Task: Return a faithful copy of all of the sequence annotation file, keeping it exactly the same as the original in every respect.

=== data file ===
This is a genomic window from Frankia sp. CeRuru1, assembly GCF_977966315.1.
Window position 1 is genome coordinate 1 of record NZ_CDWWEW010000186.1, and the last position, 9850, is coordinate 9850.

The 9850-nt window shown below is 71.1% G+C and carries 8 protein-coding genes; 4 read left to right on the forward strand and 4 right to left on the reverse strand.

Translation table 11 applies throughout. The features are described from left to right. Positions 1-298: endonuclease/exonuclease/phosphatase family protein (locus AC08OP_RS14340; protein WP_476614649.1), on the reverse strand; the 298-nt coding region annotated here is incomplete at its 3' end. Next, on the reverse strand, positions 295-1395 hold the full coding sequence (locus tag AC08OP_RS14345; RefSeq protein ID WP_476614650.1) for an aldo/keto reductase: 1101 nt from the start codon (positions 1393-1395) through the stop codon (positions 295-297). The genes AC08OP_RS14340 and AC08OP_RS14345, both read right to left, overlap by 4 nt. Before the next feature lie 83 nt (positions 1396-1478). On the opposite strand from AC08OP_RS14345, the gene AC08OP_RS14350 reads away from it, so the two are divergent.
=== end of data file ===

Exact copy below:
This is a genomic window from Frankia sp. CeRuru1, assembly GCF_977966315.1.
Window position 1 is genome coordinate 1 of record NZ_CDWWEW010000186.1, and the last position, 9850, is coordinate 9850.

The 9850-nt window shown below is 71.1% G+C and carries 8 protein-coding genes; 4 read left to right on the forward strand and 4 right to left on the reverse strand.

Translation table 11 applies throughout. The features are described from left to right. Positions 1-298: endonuclease/exonuclease/phosphatase family protein (locus AC08OP_RS14340; protein WP_476614649.1), on the reverse strand; the 298-nt coding region annotated here is incomplete at its 3' end. Next, on the reverse strand, positions 295-1395 hold the full coding sequence (locus tag AC08OP_RS14345; RefSeq protein ID WP_476614650.1) for an aldo/keto reductase: 1101 nt from the start codon (positions 1393-1395) through the stop codon (positions 295-297). The genes AC08OP_RS14340 and AC08OP_RS14345, both read right to left, overlap by 4 nt. Before the next feature lie 83 nt (positions 1396-1478). On the opposite strand from AC08OP_RS14345, the gene AC08OP_RS14350 reads away from it, so the two are divergent.